“Victor is not guilty of aiding the monster in his murders; he sought to prevent the murders noted in this case and even sought to prevent the murders of our kind for years to come by refusing the monster a female companion to mate with. Victor’s only crime is that he fell victim to science. Science is the state of knowing; it is distinguished from ignorance and misunderstanding. It was only through these deaths that Victor became a scientist; he has bestowed upon the world that the science of creation leads to death, destruction, and lamentation. Just as the Roman emperors learned, by removing the beating hearts and brains from the human body, that the heart is the not the brain – the two are separate and the brain is governing. Science is not in favor of life. The discovery of the circulation of blood came only from the deaths of thousands of animal subjects and hundreds of human subjects. Medical science only progresses through murder. If we could, we would be trying the institution of science for the millions of death it has bestowed upon the human race. The path of knowledge is strewn with death, but curiosity pushes us forward, to the answers that we can cling to as we pass along in history. The dichotomy between what sciences gives us and what we must give to the sciences is why Victor Frankenstein found himself drifting between guilt and innocence – proclaiming his guilt but also casting it fully upon his creation. It is science that drove Victor Frankenstein to assemble body parts into a machine, but it was hatred and scorn that drove the Monster to murder and violence. It was neither Victor Frankenstein’s intention nor his direct actions that instilled such hatred in the monster.”
            And finally, the last words were said in each trial; the juries exited the court house, and gathered on the ice. I remained inside, staring at my dear Victor, looking at the weakness in his face. He was still my Victor, a man of excellent disposition, integrity, and dauntless courage.
            The hours passed like days. How slowly time passes when the life of your friend hangs in the ragged hands of your crewman! After merely two hours of waiting, the jury finally returned from its deliberations on the ice. You will rejoice (as I was rejoiced) to hear that my dear Victor Frankenstein was found innocent of all charges.



Works Cited and Consulted:
Bissonette, Melissa. “The Monster and the Law”. College Literature 32. Print.
Gigante, Denise. “Facing the Ugly: The Case of Frankenstein”. ELH 62.2 (2010): 565-587. Print.
"Science." Merriam-Webster, n.d. Web. 13 Feb. 2014. <>.
Shelley, Mary. Frankenstein: The Lynd Ward Illustrated Edition. Mineola: Dover Publications,    Inc., 1934. Print.
Vincent, Patrick. “This Wretched Mockery of Justice: Mary Shelley’s Frankenstein and     Geneva”. European Romantic Review18.5 (2007): 645-661. Print.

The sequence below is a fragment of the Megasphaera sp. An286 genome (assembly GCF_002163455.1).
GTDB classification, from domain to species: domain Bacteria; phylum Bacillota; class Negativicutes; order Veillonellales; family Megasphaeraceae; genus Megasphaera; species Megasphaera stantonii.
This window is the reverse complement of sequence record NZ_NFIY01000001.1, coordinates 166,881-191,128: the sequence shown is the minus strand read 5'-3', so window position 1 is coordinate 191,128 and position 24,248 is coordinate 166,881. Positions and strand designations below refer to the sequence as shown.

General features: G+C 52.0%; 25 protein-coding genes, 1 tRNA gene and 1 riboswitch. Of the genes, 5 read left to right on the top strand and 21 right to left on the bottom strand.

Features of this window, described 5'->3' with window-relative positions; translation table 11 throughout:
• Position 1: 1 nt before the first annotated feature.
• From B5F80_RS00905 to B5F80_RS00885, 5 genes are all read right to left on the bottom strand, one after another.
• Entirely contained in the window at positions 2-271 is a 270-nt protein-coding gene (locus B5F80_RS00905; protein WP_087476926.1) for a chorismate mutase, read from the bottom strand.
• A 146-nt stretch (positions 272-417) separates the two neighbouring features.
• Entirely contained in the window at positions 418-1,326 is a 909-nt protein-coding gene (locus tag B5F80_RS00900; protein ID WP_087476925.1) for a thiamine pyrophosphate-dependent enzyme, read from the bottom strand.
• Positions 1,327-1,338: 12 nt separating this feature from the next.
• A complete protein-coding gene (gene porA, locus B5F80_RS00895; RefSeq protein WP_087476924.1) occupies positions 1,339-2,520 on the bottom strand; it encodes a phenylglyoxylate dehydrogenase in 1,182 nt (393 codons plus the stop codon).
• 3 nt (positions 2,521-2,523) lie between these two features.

1 comment:

Adam said...

Strictly as fiction, the introduction could use more work (how did they get to the point of the trial), but it works fine when thinking of it more as an essay which is framed creatively. The true introduction - the monologue beginning the trial - is dense and insightful. While this is a good idea and highly workable even without pursuing everything, I would be most impressed if you followed up on your claim that the *concept* of guilt requires examination.

The crab mallet is a nice, goofy touch.

"A torn sheath was dropped between the two court rooms, and the two trials began at once." -- this duality in the trial is a beautiful little commentary on one of the characteristics of the book which makes it so weird and compelling.

Your long list of quotes shows a good knowledge of the book, and the combination of quotes is interesting (I recognize all of them, but you should have used page numbers, even if it's a bit awkward). But the framing/argument *between* the quotes could use further development. Your own ideas about the duality of the novel and the structure of guilt and innocence within it should be growing more clear through this section. One example: the distinction between guilt and regret is one that you could have used to return to your ostensible opening topic - the very nature of guilt & innocence.

The monologue on the nature of science shows flashes of insight. For instance, your concern with *concepts* again emerges here: "Science is the state of knowing; it is distinguished from ignorance and misunderstanding." Your interest in duality is strengthened here: "Medical science only progresses through murder." These are thoughtful, worthwhile lines, but the monologue ideally needed to be more coherent. Does the concept of guilt and innocence not apply to Victor because science transcends those categories, for instance? You come close to saying that, and the verdict hints at it, but the winning argument about Victor's innocence, which is clearly rooted in certain ideas about guilt, innocence, and science, needed to become more fully articulate. This monologue is why we paid the price of admission - but it's not really done yet!

I admire this: "The dichotomy between what sciences gives us and what we must give to the sciences is why Victor Frankenstein found himself drifting between guilt and innocence – proclaiming his guilt but also casting it fully upon his creation. " But ending in such ambivalence is dangerous - at the least, I'd like to hear more about what this ambivalence between guilt and innocence means (maybe for Victor - or maybe, better, for the world). This is good material but really could use further development and polishing - it's fertile ground for a 2nd revision.

Next time, cite more normally.